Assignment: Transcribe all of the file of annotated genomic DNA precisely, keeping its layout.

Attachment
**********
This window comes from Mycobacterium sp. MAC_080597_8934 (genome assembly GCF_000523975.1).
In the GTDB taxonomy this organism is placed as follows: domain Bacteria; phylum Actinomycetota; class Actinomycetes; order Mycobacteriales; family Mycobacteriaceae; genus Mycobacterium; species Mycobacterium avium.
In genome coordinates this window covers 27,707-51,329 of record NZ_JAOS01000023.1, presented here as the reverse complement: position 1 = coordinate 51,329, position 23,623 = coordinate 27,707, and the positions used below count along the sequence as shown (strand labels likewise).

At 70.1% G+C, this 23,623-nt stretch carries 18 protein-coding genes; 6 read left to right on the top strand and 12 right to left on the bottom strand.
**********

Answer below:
This window comes from Mycobacterium sp. MAC_080597_8934 (genome assembly GCF_000523975.1).
In the GTDB taxonomy this organism is placed as follows: domain Bacteria; phylum Actinomycetota; class Actinomycetes; order Mycobacteriales; family Mycobacteriaceae; genus Mycobacterium; species Mycobacterium avium.
In genome coordinates this window covers 27,707-51,329 of record NZ_JAOS01000023.1, presented here as the reverse complement: position 1 = coordinate 51,329, position 23,623 = coordinate 27,707, and the positions used below count along the sequence as shown (strand labels likewise).

At 70.1% G+C, this 23,623-nt stretch carries 18 protein-coding genes; 6 read left to right on the top strand and 12 right to left on the bottom strand.